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  • Print publication year: 2019
  • Online publication date: September 2019

2 - Preferences, Power and Predictions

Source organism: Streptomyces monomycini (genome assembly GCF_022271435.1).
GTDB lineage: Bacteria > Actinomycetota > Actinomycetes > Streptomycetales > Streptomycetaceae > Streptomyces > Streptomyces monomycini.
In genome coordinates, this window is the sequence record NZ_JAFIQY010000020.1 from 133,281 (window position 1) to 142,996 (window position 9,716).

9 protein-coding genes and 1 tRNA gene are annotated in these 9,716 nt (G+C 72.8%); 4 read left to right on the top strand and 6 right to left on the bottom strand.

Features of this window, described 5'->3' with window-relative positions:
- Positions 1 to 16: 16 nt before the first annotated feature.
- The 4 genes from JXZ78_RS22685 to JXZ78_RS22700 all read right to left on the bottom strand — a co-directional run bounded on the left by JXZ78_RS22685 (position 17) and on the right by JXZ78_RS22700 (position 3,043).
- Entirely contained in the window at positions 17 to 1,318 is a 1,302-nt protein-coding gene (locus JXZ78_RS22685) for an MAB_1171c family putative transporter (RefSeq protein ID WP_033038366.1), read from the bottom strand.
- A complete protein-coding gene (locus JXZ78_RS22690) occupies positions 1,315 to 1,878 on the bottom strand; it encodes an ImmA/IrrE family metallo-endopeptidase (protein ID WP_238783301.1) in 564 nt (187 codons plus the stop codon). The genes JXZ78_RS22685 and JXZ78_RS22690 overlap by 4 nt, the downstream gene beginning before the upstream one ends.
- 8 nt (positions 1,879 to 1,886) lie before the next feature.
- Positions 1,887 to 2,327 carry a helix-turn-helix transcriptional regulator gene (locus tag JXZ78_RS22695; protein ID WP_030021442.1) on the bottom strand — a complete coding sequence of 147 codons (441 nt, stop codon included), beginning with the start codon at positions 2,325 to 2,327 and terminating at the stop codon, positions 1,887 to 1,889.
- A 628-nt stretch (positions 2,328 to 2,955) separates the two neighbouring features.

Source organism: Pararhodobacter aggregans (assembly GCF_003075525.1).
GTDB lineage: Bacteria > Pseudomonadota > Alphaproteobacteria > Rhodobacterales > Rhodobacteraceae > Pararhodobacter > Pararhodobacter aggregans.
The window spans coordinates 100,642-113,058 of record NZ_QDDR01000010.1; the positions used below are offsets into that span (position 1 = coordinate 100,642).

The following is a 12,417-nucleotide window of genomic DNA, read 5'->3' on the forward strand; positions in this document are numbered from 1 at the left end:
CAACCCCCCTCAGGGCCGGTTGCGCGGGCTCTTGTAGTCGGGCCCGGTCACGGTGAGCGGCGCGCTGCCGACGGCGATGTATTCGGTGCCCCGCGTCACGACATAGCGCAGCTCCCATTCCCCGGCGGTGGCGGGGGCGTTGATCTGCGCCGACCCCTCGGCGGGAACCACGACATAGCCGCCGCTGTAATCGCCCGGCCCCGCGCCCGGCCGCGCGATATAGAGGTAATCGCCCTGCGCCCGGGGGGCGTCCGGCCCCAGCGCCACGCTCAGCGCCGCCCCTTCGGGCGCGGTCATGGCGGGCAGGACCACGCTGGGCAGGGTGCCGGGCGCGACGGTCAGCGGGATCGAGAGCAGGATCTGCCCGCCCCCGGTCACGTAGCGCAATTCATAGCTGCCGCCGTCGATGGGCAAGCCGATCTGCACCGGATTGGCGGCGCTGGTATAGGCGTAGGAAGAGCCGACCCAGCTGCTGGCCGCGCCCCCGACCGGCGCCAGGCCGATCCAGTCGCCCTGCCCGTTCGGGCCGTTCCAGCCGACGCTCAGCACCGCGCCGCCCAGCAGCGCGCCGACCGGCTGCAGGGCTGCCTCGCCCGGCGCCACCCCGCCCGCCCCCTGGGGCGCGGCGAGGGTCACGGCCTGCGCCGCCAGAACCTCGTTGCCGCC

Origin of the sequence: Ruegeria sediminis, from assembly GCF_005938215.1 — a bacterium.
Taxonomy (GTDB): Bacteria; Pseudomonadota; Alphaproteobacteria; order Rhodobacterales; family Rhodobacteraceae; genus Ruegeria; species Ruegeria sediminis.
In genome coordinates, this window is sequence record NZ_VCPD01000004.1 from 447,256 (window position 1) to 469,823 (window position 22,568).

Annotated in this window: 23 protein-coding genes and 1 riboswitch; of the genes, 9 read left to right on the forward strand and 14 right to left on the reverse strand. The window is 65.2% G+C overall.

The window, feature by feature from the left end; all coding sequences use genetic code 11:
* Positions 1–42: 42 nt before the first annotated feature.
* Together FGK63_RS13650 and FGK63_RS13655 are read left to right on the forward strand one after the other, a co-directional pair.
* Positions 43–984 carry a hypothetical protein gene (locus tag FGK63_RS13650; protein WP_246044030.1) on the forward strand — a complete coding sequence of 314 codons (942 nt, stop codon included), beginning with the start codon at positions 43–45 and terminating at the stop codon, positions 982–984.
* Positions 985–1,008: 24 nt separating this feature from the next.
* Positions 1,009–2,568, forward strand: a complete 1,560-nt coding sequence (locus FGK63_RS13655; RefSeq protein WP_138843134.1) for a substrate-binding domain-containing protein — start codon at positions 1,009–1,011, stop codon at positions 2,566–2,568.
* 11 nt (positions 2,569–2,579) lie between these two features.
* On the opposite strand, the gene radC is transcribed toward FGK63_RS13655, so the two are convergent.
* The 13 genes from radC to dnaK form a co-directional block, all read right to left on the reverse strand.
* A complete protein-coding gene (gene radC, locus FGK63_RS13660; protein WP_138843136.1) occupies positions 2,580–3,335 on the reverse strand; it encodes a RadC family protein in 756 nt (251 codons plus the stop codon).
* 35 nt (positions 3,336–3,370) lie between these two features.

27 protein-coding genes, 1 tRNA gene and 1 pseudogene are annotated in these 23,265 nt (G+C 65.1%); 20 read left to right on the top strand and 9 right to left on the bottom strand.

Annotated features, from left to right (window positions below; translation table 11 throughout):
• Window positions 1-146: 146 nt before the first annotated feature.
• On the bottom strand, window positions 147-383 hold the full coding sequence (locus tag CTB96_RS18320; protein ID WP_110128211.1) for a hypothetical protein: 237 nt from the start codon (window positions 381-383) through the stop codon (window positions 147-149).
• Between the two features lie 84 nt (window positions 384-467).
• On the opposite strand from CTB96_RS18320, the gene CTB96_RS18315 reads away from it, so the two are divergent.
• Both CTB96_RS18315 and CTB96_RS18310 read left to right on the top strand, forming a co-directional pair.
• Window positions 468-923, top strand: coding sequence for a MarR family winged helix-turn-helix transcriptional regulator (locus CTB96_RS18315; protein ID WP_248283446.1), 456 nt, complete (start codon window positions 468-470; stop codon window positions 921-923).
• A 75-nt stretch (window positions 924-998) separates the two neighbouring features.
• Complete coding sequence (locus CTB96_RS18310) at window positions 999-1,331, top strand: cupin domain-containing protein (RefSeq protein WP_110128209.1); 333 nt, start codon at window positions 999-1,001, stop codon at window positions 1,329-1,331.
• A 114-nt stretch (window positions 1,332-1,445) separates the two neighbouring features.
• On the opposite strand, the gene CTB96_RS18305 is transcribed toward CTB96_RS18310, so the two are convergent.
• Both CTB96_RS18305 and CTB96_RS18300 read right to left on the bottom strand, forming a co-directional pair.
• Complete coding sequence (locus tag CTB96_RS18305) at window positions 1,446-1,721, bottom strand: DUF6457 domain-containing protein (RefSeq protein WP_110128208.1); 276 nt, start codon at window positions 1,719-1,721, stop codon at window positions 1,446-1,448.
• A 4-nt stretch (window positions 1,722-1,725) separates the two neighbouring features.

With the creation of the Brady Plan – a program developed by US Treasury Secretary Nicholas Brady in 1989 to convert national debt into bonds following the Latin American debt crisis – emerging market countries joined their wealthier cousins as important participants in global bond and equity markets. The subsequent profitability and popularity of emerging market bonds combined with the securitization of other debts (most notably the packaging of mortgages into tradable securities), the creation of a wide range of increasingly sophisticated finance instruments and the normalization of free capital mobility led to a dramatic surge in the growth of private-sector liquidity and sparked the development of the extraordinarily highly interconnected global financial marketplace that we live in today. The resulting globalization of finance has transformed the international financial system from one dominated by official, public sources of capital to one in which private-sector components of liquidity now permeate virtually all facets of the financial system.

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